• Iterative Testing: Before finalizing game elements, a pilot test with a smaller audience to ensure they work as expected and are in sync with your objectives (Deterding, 2011).

Examples of Game Elements for Usability Testing:

  • Points System: Assign points to different tasks in the usability test. This can help quantify user success and determine areas of difficulty. For example, completing a task correctly on the first attempt might earn more points, while subsequent attempts score fewer points.
  • Leaderboards: If the testing involves multiple users, a leaderboard can introduce a competitive element. This can motivate users to be more engaged and attentive throughout the testing process.
  • Badges & Achievements: Reward users with badges for completing specific milestones or challenges. For instance, a badge might be given for successfully navigating a tricky section of the UI or discovering a hidden feature.
  • Narrative/Story: Wrap the usability test within a storyline. This can provide context to the tasks and challenges, making the test more immersive. For instance, a travel app’s usability test might be framed as a journey where users have to complete specific travel-related tasks to proceed in their adventure.
  • Timed Challenges: Introduce time constraints on certain tasks. This can be useful in gauging how intuitive and accessible a feature is under pressure.
  • Avatars: Allow users to choose or customize avatars. This personal touch can make the usability test feel more engaging and relatable. The avatars can also be used to signify progress or achievements within the test.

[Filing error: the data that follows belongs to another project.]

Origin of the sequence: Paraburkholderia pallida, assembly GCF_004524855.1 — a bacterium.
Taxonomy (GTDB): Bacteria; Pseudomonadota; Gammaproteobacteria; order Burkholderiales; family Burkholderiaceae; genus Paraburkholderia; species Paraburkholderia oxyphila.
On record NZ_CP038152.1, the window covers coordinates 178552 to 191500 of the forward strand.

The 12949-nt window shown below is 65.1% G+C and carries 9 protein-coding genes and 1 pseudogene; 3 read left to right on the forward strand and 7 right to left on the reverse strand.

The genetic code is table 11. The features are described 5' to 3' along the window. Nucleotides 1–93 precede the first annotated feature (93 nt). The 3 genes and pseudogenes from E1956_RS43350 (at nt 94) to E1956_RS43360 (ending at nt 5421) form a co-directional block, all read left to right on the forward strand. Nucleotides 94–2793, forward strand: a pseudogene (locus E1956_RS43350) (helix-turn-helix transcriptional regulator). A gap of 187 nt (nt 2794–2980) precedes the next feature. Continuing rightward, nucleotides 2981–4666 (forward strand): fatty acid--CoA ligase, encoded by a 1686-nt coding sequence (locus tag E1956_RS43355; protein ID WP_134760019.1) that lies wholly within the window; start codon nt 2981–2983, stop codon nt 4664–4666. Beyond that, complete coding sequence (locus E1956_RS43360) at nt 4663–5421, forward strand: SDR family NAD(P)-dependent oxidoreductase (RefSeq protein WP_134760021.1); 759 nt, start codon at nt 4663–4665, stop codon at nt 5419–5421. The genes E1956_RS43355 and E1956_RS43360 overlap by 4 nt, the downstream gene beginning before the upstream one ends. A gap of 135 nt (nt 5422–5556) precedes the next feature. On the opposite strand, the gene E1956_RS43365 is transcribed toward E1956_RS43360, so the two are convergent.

3. Scaffold Challenges:

Why?

  • Scaffolding is more than just sequencing challenges; it’s about empowering users to gradually acquire skills and confidence. Drawing inspiration from educational theories, scaffolding in usability tests mirrors the process of teaching users progressively. Without proper scaffolding, users can feel overwhelmed with complex tasks or underwhelmed with tasks that are too simple. The key is to strike the right balance to maintain engagement and promote deeper exploration.

How?

  • Initial Guidance: Begin with tasks that provide more guidance. This eases the user into the process, allowing them to familiarize themselves with the interface or the product.
  • Progressive Complexity: After the initial tasks, elevate the challenge level. Each subsequent task should require the user to utilize the skills they’ve learned from the previous ones, fostering a sense of accomplishment and competence.
  • Autonomy Leading to Mastery: As users advance, reduce the amount of guidance and allow them more freedom. This promotes self-reliance and the mastery of navigating the interface or using the product. The culmination should be tasks where users can display their accumulated knowledge and skills with minimal intervention.
  • Feedback as a Learning Tool: Throughout this process, provide feedback tailored to the task’s complexity. For initial tasks, feedback should be more comprehensive, while for advanced tasks, it should be more succinct, allowing users to rely on their accumulated knowledge.

4. Incorporate a Feedback Loop:

Why?

  • Feedback is integral to the learning and adapting process. In the context of gamified usability testing, immediate feedback not only motivates but also directs and corrects the course of action for users (Nicholson, 2015).

How?

  • Instant Gratification: Employ visual or auditory cues to provide on-the-spot feedback. This caters to the users’ need for instant gratification and keeps them on the right track (Zichermann & Cunningham, 2011).
  • Adaptive Feedback: Ensure feedback is adaptive. As users progress and tasks become more complex, feedback should evolve to suit the users’ advancing competency level (Nicholson, 2015).
  • Constructive Critique: While positive feedback boosts morale, constructive feedback is essential for learning and growth. When a user makes an error or veers off track, provide a gentle nudge with suggestions on how they might improve or hints to guide them in the right direction. This empowers users to reflect, adapt, and master tasks in subsequent attempts (Landers, 2014).

5. Implement Incentives and Rewards:

Why?

  • While intrinsic motivation is the primary driver in gamification, extrinsic rewards serve as added motivators. They not only spur engagement but also provide tangible recognition of users’ efforts (Anderson, 2010).